ALEXANDRIA, VA--(Marketwired - Apr 11, 2014) - The American Diabetes Association (Association) is thrilled to announce the passage of Alabama Senate Bill 57, the latest victory in the Association's ongoing fight to keep children with diabetes medically safe at school. This bill, signed in to law yesterday by Governor Robert Bentley, authorizes school personnel to be trained to administer insulin and glucagon to students with diabetes when a school nurse is not present. The new law also ends the practice in some Alabama school districts of requiring children with diabetes to transfer to schools away from family and friends simply because they have diabetes.
The bill was sponsored State Senator Jabo Waggoner. A similar bill was introduced in the House by State Representative Ron Johnson. Senator Waggoner and Representative Johnson worked with the American Diabetes Association and stakeholders from the educational and medical communities to ensure passage of this legislation.
"The American Diabetes Association thanks Governor Robert Bentley, Senator Jabo Waggoner, and Representative Ron Johnson for their support of Senate Bill 57, the Alabama Safe at School legislation. The passage of this legislation marks a major step forward in protecting the health and safety of all students with diabetes in Alabama," said Chris Christie, Chair, American Diabetes Association, Alabama. "The new law means no child with diabetes will lack the support needed at school, and no parent will be left to worry if someone is available at school to assist their child."
Devoted Association volunteers, including Alabama Advocacy co-chairs Velda Pugh, M.D. and Brianna Kinsey, and National Legal Advocacy Subcommittee Member Kira Fonteneau, were instrumental in advocating for Safe at School legislation in Alabama.
An estimated 215,000 children are living with diabetes in the United States. These children have a disease that must be managed 24/7, including the many hours spent at school, on field trips and in extra-curricular activities. Every day, children with diabetes are put at serious risk if no one, including a school nurse, is present at school to help with daily and emergency diabetes care. The passage of Senate Bill 57 will remove that risk by allowing school employees who volunteer to be trained to assist with the diabetes care these children need and deserve to learn and be healthy.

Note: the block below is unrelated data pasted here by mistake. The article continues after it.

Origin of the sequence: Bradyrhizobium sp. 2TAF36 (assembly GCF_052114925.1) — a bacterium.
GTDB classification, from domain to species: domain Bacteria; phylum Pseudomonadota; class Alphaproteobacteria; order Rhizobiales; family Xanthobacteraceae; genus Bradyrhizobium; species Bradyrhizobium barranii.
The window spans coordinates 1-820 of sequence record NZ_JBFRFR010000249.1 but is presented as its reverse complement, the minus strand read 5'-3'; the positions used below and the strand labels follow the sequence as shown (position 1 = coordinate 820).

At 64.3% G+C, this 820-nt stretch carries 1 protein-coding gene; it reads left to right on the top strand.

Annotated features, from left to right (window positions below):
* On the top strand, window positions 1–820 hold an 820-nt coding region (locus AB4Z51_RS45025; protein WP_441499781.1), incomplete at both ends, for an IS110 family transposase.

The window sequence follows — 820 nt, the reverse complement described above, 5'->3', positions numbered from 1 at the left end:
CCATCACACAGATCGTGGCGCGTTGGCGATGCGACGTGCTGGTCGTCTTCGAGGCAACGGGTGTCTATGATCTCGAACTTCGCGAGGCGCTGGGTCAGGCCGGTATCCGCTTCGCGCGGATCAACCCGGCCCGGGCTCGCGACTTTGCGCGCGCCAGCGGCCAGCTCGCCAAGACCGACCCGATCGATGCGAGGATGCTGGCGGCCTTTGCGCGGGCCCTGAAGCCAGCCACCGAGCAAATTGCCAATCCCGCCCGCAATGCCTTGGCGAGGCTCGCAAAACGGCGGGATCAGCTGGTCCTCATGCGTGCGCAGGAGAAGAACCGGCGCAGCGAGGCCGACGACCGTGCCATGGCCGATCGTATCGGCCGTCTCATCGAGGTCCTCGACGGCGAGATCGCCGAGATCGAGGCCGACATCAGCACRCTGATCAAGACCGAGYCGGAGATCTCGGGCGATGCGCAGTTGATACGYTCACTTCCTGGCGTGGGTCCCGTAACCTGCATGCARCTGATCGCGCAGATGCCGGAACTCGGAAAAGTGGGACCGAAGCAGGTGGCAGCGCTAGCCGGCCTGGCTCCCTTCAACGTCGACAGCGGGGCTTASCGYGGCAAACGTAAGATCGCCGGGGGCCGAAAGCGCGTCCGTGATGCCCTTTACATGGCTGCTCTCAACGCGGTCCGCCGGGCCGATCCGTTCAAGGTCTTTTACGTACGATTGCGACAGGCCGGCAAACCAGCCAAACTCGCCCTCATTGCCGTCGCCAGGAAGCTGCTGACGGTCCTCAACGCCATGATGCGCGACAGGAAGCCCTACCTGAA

To address barriers to diabetes care at school, the Association created its Safe at School campaign. Through this campaign, the Association is dedicated to making sure that all children with diabetes are medically safe at school and have the same educational opportunity as their peers.
The American Diabetes Association is leading the fight to Stop Diabetes® and its deadly consequences and fighting for those affected by diabetes. The Association funds research to prevent, cure and manage diabetes; delivers services to hundreds of communities; provides objective and credible information; and gives voice to those denied their rights because of diabetes. Founded in 1940, our mission is to prevent and cure diabetes and to improve the lives of all people affected by diabetes. For more information please call the American Diabetes Association at 1-800-DIABETES (1-800-342-2383) or visit www.diabetes.org.